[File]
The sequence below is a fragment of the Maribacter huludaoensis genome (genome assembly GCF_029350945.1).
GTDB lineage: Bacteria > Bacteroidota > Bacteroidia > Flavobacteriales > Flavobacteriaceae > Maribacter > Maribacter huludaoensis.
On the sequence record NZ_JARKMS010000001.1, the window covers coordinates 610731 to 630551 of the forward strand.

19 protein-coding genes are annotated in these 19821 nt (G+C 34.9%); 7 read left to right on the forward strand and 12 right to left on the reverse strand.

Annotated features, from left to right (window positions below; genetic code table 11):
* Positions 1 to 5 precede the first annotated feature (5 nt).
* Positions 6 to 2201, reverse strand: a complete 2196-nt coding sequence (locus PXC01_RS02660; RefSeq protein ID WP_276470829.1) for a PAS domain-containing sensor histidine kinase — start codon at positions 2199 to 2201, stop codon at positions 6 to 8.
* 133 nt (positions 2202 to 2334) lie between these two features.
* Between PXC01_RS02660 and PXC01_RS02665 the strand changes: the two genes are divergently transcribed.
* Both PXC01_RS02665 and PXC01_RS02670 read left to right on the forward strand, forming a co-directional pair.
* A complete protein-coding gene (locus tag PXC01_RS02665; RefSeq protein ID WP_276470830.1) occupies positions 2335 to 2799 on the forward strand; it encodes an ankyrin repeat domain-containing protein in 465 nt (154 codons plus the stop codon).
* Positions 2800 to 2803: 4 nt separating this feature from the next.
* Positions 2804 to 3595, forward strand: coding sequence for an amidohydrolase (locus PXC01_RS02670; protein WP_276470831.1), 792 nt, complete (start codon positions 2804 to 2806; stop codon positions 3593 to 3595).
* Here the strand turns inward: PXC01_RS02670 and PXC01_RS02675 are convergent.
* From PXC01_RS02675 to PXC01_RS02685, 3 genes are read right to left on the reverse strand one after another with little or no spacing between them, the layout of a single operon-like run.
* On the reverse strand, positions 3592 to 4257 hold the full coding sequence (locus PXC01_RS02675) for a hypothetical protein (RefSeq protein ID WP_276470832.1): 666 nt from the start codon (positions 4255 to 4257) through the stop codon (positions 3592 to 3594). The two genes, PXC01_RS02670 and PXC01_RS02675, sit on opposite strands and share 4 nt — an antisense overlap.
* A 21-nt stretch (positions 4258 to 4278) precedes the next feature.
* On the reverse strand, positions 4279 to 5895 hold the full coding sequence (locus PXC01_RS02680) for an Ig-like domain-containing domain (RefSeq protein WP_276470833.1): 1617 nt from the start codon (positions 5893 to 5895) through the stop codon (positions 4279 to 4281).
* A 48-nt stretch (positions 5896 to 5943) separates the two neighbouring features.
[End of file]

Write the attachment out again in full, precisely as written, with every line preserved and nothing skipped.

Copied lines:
The sequence below is a fragment of the Maribacter huludaoensis genome (genome assembly GCF_029350945.1).
GTDB lineage: Bacteria > Bacteroidota > Bacteroidia > Flavobacteriales > Flavobacteriaceae > Maribacter > Maribacter huludaoensis.
On the sequence record NZ_JARKMS010000001.1, the window covers coordinates 610731 to 630551 of the forward strand.

19 protein-coding genes are annotated in these 19821 nt (G+C 34.9%); 7 read left to right on the forward strand and 12 right to left on the reverse strand.

Annotated features, from left to right (window positions below; genetic code table 11):
* Positions 1 to 5 precede the first annotated feature (5 nt).
* Positions 6 to 2201, reverse strand: a complete 2196-nt coding sequence (locus PXC01_RS02660; RefSeq protein ID WP_276470829.1) for a PAS domain-containing sensor histidine kinase — start codon at positions 2199 to 2201, stop codon at positions 6 to 8.
* 133 nt (positions 2202 to 2334) lie between these two features.
* Between PXC01_RS02660 and PXC01_RS02665 the strand changes: the two genes are divergently transcribed.
* Both PXC01_RS02665 and PXC01_RS02670 read left to right on the forward strand, forming a co-directional pair.
* A complete protein-coding gene (locus tag PXC01_RS02665; RefSeq protein ID WP_276470830.1) occupies positions 2335 to 2799 on the forward strand; it encodes an ankyrin repeat domain-containing protein in 465 nt (154 codons plus the stop codon).
* Positions 2800 to 2803: 4 nt separating this feature from the next.
* Positions 2804 to 3595, forward strand: coding sequence for an amidohydrolase (locus PXC01_RS02670; protein WP_276470831.1), 792 nt, complete (start codon positions 2804 to 2806; stop codon positions 3593 to 3595).
* Here the strand turns inward: PXC01_RS02670 and PXC01_RS02675 are convergent.
* From PXC01_RS02675 to PXC01_RS02685, 3 genes are read right to left on the reverse strand one after another with little or no spacing between them, the layout of a single operon-like run.
* On the reverse strand, positions 3592 to 4257 hold the full coding sequence (locus PXC01_RS02675) for a hypothetical protein (RefSeq protein ID WP_276470832.1): 666 nt from the start codon (positions 4255 to 4257) through the stop codon (positions 3592 to 3594). The two genes, PXC01_RS02670 and PXC01_RS02675, sit on opposite strands and share 4 nt — an antisense overlap.
* A 21-nt stretch (positions 4258 to 4278) precedes the next feature.
* On the reverse strand, positions 4279 to 5895 hold the full coding sequence (locus PXC01_RS02680) for an Ig-like domain-containing domain (RefSeq protein WP_276470833.1): 1617 nt from the start codon (positions 5893 to 5895) through the stop codon (positions 4279 to 4281).
* A 48-nt stretch (positions 5896 to 5943) separates the two neighbouring features.